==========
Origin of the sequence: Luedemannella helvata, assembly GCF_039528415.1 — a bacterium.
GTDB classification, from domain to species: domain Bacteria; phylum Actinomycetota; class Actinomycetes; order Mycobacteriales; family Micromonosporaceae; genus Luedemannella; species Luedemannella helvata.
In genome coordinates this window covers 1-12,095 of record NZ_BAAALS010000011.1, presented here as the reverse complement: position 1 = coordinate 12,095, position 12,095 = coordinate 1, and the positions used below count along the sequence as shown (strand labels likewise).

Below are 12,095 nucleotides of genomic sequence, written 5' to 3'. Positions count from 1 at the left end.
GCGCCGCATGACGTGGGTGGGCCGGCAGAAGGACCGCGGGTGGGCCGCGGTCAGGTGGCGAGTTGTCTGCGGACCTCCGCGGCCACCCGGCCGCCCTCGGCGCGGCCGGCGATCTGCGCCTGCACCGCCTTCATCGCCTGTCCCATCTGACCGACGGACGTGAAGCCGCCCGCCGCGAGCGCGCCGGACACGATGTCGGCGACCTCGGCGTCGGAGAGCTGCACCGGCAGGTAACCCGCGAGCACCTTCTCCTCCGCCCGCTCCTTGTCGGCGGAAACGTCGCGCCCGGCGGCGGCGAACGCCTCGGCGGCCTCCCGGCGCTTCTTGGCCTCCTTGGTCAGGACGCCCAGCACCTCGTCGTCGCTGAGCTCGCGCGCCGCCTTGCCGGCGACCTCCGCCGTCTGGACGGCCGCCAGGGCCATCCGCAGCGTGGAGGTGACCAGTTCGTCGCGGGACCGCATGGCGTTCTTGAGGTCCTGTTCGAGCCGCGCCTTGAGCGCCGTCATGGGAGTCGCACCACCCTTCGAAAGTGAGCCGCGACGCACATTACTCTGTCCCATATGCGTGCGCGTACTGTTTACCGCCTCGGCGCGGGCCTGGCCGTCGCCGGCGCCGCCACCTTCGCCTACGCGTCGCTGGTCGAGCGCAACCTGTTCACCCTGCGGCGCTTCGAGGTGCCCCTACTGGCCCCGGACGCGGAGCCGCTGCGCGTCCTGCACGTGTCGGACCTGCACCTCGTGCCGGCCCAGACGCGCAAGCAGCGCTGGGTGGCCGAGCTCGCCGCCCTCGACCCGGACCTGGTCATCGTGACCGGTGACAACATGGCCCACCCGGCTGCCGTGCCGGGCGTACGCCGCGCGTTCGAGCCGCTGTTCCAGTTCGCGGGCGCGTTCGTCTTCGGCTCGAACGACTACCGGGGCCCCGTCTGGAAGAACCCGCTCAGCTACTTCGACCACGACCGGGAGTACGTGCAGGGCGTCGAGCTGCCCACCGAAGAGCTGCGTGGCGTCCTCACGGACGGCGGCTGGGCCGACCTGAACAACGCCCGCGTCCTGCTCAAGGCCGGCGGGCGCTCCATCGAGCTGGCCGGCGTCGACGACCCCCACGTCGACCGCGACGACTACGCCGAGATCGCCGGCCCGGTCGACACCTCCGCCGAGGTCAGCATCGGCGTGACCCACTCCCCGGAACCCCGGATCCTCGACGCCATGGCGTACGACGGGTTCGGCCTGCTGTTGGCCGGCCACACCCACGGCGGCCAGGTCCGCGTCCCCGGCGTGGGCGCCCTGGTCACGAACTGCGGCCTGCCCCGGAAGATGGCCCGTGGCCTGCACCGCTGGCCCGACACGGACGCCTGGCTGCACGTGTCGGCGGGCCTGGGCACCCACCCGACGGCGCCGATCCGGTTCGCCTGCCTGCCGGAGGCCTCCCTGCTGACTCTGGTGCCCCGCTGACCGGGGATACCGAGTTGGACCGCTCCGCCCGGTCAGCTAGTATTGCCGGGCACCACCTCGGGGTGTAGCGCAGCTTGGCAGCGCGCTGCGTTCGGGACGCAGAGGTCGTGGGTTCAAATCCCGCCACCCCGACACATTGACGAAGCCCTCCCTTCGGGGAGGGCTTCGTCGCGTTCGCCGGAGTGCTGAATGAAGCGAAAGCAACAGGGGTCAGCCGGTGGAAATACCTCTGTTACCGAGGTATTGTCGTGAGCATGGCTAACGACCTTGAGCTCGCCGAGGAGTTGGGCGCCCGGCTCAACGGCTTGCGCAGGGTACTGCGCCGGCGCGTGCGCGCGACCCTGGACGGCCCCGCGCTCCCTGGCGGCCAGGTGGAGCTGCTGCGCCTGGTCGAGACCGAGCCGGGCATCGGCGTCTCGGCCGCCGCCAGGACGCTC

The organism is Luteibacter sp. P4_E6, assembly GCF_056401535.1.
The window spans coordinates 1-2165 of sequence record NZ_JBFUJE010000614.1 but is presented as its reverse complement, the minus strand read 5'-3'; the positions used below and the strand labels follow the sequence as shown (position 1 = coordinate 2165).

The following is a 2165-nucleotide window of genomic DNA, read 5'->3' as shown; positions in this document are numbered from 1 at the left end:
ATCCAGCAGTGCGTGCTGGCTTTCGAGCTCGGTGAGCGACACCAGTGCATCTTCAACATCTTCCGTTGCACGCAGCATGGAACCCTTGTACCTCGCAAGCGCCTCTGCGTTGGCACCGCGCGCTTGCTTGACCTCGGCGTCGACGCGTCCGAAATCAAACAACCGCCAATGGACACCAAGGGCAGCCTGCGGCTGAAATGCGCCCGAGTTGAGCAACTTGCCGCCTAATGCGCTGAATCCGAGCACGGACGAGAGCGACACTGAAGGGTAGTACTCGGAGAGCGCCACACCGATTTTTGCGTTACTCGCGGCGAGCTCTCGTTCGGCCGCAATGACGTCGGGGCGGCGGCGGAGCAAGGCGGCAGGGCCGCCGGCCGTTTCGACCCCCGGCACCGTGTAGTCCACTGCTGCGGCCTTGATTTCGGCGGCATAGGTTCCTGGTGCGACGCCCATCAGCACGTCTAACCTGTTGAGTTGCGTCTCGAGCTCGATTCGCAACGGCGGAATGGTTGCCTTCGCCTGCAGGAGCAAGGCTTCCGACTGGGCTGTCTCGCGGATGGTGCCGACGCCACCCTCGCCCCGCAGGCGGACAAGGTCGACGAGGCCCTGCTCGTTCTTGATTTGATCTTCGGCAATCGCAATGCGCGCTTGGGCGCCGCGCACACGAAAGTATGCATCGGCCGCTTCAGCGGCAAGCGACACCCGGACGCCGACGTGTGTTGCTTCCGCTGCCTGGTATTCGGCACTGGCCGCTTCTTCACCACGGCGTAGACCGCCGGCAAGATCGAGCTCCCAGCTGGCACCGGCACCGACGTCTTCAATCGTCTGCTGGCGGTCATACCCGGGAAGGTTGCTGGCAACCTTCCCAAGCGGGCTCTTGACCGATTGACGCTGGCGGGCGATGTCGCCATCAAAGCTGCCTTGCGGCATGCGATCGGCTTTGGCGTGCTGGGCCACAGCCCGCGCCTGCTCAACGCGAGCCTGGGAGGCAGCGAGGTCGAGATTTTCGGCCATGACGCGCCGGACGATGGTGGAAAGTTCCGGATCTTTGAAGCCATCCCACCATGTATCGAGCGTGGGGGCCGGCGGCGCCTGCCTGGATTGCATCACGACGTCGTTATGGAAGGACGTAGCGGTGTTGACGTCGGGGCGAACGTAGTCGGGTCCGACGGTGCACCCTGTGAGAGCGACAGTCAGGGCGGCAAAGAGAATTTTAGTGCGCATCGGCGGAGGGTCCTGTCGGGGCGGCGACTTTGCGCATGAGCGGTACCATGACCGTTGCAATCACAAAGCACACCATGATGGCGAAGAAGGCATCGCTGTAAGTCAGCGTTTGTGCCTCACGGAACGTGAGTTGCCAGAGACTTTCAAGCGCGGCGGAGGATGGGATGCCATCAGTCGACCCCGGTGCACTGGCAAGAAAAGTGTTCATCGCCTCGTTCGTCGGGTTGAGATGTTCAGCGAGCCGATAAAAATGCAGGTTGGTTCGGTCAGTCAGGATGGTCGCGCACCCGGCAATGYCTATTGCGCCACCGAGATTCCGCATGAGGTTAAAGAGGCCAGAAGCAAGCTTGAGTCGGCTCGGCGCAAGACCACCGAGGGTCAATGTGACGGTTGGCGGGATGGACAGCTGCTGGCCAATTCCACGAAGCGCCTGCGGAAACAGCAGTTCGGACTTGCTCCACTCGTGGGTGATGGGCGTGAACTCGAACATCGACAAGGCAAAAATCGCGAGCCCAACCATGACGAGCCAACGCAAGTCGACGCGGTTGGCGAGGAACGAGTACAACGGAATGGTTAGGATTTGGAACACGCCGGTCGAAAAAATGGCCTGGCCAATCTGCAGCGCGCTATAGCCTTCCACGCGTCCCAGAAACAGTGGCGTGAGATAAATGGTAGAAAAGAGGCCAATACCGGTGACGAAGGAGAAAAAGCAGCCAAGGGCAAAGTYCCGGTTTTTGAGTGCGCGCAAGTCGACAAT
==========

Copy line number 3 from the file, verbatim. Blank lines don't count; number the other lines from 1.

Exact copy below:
In genome coordinates this window covers 1-12,095 of record NZ_BAAALS010000011.1, presented here as the reverse complement: position 1 = coordinate 12,095, position 12,095 = coordinate 1, and the positions used below count along the sequence as shown (strand labels likewise).